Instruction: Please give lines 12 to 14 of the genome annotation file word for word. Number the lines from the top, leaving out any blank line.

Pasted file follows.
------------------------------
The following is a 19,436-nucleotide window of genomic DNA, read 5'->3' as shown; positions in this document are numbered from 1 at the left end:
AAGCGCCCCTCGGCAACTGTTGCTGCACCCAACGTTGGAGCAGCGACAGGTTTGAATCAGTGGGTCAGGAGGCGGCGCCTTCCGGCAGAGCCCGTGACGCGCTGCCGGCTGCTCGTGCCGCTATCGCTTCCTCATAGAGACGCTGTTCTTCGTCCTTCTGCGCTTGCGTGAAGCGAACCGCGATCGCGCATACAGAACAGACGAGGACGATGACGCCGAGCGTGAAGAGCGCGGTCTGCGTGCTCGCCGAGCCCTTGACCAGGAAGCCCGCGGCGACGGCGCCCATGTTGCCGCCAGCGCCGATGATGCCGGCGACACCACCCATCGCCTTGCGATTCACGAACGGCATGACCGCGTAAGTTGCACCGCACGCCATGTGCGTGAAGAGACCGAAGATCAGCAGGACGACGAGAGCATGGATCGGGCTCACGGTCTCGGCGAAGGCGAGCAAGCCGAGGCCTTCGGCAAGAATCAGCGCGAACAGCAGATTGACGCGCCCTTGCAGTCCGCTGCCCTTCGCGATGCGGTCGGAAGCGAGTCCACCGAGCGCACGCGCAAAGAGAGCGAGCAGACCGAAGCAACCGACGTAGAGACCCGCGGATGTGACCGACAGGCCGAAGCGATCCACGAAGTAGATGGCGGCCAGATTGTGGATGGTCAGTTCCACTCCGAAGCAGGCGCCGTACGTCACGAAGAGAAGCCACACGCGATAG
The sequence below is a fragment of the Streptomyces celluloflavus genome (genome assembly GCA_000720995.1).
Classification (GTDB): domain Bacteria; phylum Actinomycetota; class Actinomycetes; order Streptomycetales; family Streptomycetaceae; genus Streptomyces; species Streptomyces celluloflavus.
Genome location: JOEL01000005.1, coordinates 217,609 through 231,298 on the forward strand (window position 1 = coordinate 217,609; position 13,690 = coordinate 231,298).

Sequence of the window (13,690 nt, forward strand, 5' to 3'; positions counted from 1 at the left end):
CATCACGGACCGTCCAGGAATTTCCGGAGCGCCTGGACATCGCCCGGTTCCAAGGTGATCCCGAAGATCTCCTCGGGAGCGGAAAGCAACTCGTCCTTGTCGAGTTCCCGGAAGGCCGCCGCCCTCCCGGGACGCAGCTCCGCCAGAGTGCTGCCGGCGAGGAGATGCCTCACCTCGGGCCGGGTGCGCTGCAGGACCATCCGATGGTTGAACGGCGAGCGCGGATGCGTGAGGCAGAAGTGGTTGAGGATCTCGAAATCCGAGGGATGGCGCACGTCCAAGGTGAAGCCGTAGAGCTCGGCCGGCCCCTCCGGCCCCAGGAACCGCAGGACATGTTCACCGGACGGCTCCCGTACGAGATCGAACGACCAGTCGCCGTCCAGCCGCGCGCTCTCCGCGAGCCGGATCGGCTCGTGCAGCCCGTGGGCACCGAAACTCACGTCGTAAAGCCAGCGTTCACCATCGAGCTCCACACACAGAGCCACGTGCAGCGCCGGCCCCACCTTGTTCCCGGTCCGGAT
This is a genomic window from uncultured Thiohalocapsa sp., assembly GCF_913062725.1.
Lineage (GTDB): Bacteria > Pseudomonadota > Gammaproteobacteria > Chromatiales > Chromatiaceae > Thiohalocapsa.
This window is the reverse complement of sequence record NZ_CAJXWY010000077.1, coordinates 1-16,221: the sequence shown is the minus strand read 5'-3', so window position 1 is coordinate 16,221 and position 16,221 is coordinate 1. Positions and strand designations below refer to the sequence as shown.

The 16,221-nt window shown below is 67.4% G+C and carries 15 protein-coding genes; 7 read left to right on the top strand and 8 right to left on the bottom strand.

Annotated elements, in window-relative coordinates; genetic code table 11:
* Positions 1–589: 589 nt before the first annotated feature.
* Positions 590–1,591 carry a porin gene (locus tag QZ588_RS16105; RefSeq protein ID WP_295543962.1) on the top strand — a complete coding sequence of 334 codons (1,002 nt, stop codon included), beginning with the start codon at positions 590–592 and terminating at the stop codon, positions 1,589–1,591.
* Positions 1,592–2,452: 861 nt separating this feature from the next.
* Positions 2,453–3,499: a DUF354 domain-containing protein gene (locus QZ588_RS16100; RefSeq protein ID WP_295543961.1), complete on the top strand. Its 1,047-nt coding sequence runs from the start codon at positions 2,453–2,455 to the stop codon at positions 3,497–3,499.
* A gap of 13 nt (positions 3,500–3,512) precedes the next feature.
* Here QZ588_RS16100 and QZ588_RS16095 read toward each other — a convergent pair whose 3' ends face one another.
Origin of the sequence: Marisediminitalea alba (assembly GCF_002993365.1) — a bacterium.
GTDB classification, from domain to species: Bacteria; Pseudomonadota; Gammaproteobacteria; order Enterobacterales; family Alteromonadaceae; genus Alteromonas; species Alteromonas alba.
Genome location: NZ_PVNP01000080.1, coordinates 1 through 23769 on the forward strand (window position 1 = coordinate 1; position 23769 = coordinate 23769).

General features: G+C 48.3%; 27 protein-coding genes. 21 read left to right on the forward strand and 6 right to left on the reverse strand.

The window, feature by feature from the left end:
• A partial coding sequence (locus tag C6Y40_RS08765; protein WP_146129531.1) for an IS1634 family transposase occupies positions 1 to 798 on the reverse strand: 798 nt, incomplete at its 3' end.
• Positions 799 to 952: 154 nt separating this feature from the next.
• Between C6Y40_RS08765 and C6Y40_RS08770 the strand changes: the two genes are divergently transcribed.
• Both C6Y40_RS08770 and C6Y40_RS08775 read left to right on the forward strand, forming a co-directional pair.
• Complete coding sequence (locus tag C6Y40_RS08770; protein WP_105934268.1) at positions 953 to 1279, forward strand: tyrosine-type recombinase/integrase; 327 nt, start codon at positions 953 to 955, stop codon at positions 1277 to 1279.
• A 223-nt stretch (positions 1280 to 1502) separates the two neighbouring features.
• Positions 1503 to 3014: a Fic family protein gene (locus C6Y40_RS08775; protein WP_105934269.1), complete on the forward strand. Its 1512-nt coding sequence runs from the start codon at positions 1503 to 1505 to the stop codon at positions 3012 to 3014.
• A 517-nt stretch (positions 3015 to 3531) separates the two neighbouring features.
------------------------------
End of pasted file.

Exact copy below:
Annotated elements, in window-relative coordinates; genetic code table 11:
* Positions 1–589: 589 nt before the first annotated feature.
* Positions 590–1,591 carry a porin gene (locus tag QZ588_RS16105; RefSeq protein ID WP_295543962.1) on the top strand — a complete coding sequence of 334 codons (1,002 nt, stop codon included), beginning with the start codon at positions 590–592 and terminating at the stop codon, positions 1,589–1,591.